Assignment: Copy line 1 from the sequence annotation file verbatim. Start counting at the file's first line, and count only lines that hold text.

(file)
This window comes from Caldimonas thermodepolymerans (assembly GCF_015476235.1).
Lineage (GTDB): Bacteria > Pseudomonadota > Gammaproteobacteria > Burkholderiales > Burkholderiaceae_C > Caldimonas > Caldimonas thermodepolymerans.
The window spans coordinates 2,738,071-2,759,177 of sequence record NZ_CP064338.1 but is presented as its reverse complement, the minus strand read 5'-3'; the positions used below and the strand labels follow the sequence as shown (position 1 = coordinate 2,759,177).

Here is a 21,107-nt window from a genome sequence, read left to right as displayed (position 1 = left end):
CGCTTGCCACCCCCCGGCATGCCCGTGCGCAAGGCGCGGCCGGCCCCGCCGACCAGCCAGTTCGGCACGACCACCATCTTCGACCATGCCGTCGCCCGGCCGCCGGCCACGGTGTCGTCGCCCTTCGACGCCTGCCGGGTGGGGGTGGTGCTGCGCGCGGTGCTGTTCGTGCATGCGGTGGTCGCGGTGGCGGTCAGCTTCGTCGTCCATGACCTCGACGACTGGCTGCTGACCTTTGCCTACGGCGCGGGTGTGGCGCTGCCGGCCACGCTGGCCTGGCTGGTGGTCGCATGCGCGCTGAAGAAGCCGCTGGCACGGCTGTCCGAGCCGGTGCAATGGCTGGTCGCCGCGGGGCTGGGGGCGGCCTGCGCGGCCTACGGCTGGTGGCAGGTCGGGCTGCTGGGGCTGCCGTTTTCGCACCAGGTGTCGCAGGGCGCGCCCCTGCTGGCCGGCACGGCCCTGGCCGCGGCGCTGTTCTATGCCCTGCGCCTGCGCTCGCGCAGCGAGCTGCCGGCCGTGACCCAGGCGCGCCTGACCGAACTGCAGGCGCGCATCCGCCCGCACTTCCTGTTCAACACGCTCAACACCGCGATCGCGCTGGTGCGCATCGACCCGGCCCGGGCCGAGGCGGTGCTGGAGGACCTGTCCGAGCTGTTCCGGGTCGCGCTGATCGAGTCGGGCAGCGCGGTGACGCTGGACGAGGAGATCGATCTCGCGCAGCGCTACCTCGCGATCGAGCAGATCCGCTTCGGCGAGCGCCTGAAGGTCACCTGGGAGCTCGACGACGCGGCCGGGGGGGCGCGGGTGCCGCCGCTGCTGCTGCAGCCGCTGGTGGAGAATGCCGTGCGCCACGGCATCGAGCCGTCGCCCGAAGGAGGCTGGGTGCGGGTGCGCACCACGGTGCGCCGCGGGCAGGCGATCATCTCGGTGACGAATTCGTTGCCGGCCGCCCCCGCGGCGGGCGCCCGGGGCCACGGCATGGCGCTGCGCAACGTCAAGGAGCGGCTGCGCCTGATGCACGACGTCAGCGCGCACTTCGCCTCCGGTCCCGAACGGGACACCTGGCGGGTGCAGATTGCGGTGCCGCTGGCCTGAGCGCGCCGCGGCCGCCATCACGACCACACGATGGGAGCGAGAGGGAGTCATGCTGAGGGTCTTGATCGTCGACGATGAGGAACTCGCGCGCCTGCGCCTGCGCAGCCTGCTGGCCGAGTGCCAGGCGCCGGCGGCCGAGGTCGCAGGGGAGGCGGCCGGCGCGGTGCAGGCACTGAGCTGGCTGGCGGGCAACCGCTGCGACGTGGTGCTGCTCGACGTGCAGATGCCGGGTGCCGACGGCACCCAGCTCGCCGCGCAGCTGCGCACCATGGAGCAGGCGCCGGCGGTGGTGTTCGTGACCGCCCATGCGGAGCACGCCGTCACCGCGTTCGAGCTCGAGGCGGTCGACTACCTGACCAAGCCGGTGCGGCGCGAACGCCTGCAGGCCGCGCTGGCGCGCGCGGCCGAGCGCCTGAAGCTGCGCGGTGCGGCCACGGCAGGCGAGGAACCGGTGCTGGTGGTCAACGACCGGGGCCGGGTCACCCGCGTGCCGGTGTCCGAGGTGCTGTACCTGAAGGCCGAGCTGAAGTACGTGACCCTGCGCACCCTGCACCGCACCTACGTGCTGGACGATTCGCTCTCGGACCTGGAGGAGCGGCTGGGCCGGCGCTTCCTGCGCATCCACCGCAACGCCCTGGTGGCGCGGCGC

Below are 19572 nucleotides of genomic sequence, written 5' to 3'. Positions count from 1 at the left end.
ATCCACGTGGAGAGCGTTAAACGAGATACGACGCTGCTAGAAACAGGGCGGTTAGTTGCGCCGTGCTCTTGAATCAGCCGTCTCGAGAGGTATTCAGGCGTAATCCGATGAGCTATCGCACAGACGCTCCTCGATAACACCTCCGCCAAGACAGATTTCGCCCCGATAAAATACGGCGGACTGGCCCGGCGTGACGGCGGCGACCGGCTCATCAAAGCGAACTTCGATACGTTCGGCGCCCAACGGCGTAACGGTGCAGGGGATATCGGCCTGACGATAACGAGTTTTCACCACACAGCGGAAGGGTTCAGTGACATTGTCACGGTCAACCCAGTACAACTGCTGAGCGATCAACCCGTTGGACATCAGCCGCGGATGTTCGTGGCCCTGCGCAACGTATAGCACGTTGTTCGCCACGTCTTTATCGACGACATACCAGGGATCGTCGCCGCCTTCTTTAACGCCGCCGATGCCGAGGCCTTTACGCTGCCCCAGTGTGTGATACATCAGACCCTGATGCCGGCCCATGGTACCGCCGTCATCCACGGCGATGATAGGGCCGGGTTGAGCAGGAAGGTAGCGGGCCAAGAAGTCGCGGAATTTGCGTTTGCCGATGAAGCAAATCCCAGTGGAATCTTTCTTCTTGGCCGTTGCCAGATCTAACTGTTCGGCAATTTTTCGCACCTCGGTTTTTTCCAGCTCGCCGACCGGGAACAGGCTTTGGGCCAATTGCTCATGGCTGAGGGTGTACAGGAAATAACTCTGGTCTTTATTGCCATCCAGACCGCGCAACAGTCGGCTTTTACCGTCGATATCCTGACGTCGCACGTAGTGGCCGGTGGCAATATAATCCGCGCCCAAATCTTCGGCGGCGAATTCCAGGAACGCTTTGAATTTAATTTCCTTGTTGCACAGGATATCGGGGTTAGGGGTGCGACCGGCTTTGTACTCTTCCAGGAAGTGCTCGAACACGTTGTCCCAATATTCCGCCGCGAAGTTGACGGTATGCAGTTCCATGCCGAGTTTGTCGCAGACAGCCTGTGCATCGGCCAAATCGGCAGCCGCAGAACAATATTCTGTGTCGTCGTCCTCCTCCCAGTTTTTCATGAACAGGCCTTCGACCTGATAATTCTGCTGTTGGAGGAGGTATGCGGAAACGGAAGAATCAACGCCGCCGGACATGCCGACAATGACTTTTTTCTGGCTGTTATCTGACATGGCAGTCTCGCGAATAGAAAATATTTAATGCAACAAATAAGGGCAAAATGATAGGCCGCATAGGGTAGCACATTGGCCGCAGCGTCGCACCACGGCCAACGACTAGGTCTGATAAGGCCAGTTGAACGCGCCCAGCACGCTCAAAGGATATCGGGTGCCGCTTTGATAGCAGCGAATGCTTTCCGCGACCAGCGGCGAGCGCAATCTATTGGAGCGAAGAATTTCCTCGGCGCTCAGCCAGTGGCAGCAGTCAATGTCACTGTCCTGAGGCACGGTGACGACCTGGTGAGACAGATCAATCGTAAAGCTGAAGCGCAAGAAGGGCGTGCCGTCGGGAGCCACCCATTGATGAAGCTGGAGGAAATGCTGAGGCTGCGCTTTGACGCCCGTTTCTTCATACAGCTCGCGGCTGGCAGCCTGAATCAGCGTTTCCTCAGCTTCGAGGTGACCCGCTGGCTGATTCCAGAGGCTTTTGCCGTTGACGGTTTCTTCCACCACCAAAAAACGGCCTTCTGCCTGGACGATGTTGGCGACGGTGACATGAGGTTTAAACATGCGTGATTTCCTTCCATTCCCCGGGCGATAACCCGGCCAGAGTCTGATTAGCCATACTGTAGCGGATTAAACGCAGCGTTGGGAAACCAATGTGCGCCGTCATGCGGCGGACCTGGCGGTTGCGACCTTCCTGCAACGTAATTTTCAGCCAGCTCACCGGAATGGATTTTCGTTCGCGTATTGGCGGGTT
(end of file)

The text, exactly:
This window comes from Caldimonas thermodepolymerans (assembly GCF_015476235.1).